City Hall agrees to increased police oversight

City officials, faced with growing concerns over the conduct of Buffalo police officers, agreed Tuesday to form a citizen advisory committee with Open Buffalo, an activist organization.

The commitment came during a meeting of the Common Council’s Police Oversight Committee. Police Commissioner Daniel Derenda was in attendance and agreed to the advisory group. Details are to be worked out, and it is unclear whether the advisory panel will have any teeth.

“I think [it will] provide more opportunities for folks in our community to be heard and for the police and council members [to] hear more directly from the community as to what they are going through,” said Danielle Johnson of Open Buffalo, who spearheaded efforts to establish the advisory body.

Police on Tuesday also turned over two months of data requested by the Council on traffic checkpoints conducted by police. The Council requested the data in July; the City Charter appears to require such reporting on a regular basis.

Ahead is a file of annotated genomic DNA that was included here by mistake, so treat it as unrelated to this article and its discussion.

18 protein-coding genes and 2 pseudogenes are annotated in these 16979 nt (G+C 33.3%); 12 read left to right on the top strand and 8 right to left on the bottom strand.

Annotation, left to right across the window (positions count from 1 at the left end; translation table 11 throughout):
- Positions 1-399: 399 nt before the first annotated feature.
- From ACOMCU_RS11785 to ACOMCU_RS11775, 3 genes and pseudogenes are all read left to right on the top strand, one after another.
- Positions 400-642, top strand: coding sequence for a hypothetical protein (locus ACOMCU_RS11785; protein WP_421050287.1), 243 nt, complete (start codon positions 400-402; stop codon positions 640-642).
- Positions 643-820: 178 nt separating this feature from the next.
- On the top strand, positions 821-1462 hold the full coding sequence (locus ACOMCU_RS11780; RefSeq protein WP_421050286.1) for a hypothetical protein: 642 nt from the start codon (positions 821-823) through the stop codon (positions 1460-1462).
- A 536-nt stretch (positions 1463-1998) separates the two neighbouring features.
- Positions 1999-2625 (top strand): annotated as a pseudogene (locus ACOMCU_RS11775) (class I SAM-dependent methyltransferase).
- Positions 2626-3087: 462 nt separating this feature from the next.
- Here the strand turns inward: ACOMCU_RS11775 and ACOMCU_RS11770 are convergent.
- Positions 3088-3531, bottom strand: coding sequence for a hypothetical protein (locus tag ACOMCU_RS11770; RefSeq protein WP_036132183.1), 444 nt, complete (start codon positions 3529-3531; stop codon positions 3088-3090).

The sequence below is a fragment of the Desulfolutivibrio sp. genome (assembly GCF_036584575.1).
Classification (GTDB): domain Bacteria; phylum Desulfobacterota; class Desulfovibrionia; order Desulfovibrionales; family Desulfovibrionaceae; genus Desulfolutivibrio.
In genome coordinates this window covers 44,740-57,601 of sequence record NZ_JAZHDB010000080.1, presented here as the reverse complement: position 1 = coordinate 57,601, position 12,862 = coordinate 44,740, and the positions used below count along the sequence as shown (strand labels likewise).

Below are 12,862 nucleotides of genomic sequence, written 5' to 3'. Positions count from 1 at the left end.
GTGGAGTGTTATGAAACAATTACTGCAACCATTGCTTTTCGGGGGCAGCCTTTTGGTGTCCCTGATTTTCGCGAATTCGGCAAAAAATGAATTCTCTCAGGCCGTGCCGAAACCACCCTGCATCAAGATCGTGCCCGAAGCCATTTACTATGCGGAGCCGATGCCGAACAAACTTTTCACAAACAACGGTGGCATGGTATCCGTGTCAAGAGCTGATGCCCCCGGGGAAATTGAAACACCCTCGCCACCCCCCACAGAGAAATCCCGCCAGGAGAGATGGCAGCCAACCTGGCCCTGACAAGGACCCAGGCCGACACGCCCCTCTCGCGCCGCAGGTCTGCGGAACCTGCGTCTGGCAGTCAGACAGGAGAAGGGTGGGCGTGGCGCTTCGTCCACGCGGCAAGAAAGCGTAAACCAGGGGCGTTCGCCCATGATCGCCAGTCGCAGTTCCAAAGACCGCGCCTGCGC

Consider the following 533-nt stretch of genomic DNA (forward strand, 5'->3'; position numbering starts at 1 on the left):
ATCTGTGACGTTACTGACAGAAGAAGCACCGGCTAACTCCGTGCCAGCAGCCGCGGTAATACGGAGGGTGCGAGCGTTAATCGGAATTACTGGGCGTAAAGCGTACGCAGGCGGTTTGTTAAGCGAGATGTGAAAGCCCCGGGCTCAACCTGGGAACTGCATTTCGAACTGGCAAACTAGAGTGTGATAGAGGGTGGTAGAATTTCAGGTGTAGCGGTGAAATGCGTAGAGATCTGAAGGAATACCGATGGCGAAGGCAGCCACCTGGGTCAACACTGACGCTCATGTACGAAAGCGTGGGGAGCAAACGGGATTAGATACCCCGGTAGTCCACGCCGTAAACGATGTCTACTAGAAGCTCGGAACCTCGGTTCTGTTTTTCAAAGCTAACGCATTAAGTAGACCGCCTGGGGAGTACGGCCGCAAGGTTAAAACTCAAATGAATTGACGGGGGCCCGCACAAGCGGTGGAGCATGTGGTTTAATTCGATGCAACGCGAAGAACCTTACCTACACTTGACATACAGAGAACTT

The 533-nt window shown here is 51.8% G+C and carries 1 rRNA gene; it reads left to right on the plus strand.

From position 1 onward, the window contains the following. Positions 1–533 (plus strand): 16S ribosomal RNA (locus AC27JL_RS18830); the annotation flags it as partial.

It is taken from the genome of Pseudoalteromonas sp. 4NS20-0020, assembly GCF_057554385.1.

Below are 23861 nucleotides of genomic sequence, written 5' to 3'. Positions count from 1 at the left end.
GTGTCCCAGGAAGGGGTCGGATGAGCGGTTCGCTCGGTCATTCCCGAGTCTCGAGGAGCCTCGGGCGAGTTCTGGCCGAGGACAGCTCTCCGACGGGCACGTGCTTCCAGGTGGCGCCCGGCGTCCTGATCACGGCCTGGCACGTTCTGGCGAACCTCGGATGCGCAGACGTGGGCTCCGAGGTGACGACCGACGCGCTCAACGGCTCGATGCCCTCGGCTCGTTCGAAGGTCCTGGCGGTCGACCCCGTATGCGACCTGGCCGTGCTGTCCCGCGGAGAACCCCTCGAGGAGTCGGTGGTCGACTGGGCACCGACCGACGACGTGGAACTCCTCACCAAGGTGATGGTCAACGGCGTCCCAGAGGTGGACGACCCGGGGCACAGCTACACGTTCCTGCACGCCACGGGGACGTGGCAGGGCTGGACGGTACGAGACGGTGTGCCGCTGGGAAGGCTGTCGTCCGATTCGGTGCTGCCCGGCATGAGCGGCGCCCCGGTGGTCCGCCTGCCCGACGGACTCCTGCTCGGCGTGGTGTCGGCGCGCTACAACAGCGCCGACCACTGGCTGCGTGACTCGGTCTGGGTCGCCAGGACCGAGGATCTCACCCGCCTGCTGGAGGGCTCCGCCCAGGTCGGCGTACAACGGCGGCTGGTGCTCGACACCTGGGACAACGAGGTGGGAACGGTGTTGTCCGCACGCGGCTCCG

The end of the meeting was disrupted by protesters chanting, “checkpoints are criminalizing poverty.” Council President Darius Pridgen and Niagara District Council Member David Rivera said they hope to make the checkpoints data public, but they did not elaborate as to when information would be disclosed.

When asked about Investigative Post’s recent report on unconstitutional searches and seizures by members of the department’s Strike Force and Housing Units, Rivera said, “it’s always a concern where evidence is being suppressed,” and said it would be up to the police and advisory committee to address those issues. Pridgen declined to comment.

One attorney also expressed concern over the purchase by police of a device intended to disperse citizens attending mass protests.